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Vermont Garden Journal: Fall Soil Testing For A Healthy Garden

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ISTOCK
Testing your soil will give you a snap shot of your soil's mineral health.

With all the excitement of fall cleanup, planting and planning, one chore that's often overlooked is soil testing. Soil testing won't solve all your soil problems and may not even give you all the information you need for healthy soil, but it will give you a snap shot of your soil's mineral health. Also, if done every three to four years, it will show you how that health is changing.

Testing your soil now has advantages. There's less to do in the garden compared to spring, soil labs aren't as busy and you'll get a good accurate reading of your soil pH, organic matter and nutrient levels. While you can buy soil test kits, I like to send my samples to a professional lab. You get more accurate readings and you can test for specific issues such as heavy metals.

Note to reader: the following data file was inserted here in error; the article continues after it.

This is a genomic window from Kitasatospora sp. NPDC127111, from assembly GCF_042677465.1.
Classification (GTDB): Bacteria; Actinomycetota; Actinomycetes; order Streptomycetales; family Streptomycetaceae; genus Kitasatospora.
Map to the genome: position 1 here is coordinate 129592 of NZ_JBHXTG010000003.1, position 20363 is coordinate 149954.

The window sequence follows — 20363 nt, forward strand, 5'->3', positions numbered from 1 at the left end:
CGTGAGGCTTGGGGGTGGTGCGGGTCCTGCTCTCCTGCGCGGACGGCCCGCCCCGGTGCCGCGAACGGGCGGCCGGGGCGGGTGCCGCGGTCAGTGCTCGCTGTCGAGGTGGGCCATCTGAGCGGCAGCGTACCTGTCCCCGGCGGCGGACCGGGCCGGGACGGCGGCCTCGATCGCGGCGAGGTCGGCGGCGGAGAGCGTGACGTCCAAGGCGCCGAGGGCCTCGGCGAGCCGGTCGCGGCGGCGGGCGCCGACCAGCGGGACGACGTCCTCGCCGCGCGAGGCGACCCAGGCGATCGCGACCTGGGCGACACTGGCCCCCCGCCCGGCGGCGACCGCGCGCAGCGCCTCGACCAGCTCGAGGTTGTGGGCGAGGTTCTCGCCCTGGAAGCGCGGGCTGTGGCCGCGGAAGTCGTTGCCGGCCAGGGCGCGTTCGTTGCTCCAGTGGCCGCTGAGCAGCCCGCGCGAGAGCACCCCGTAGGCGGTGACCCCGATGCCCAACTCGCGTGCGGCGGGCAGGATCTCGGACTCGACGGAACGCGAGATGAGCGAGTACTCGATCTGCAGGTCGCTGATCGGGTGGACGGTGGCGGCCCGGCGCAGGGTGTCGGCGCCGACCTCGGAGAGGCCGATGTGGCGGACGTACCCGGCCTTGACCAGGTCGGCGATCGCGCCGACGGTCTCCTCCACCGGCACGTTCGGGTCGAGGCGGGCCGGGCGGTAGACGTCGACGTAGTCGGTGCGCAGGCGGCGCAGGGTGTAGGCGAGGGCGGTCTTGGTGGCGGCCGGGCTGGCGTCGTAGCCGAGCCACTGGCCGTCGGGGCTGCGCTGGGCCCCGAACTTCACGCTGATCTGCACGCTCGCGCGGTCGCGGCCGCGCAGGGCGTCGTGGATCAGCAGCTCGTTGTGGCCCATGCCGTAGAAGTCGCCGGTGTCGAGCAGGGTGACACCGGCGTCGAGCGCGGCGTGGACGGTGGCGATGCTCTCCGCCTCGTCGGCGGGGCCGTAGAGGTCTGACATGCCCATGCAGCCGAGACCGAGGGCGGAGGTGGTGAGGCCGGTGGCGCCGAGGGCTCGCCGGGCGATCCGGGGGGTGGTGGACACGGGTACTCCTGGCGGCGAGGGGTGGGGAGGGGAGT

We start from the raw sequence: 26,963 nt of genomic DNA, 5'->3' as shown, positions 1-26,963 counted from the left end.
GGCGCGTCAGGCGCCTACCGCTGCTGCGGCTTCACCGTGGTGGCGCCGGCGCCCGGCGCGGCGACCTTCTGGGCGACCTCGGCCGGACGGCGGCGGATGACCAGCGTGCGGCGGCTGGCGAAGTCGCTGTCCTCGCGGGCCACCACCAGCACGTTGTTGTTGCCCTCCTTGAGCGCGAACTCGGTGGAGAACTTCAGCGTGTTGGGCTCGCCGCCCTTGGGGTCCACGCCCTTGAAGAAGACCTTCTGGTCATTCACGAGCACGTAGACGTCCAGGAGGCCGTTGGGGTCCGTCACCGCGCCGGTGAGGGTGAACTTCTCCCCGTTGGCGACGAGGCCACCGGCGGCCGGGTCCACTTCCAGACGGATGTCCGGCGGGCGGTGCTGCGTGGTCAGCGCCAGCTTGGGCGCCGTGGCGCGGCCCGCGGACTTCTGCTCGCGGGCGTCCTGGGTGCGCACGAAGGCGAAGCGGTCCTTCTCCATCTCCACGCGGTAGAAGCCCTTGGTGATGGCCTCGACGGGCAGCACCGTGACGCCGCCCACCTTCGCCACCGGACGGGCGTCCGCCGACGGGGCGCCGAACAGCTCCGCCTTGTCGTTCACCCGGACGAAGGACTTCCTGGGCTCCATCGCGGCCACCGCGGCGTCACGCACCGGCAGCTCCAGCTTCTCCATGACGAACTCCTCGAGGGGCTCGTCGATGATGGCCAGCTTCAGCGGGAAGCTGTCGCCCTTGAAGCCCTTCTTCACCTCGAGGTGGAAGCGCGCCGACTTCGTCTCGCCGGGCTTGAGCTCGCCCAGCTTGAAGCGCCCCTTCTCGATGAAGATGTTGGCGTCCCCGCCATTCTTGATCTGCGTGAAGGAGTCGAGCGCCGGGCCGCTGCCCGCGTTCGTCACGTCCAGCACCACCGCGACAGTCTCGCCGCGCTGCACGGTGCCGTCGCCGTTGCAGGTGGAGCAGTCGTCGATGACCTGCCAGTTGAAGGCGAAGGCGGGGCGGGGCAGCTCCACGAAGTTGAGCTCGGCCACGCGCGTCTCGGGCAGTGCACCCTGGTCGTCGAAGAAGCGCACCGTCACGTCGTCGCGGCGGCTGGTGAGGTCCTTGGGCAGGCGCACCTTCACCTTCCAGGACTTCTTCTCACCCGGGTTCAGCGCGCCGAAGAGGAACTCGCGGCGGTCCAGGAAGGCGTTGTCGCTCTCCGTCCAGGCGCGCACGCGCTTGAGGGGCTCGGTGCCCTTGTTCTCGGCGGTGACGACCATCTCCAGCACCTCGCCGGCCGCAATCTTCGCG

There are a few things to keep in mind when taking a soil sample. Send in separate samples for different types of plants. For example, collect a separate sample for lawns, vegetable gardens, orchards and specialty plants such as blueberries. When taking a sample, collect soil four-to-eight inches deep, depending on the crop, and take ten samples from around the crop you're testing. Mix them together and take a one-cup sample of the samples to test. In Vermont, send samples to the University of Vermont's Soil Lab. For only $14 per sample you can get pH, nutrient and organic matter levels analyzed with recommendations.

Fall is a good time to change the soil pH and nutrient levels, especially if you're adding organic fertilizers such as rock dusts and limestone. They'll have time to break down before next spring.

Now for this week's tip: wait to mulch over tender perennials, such as lavender, until the ground freezes. Mice and voles will have found their winter quarters by then.

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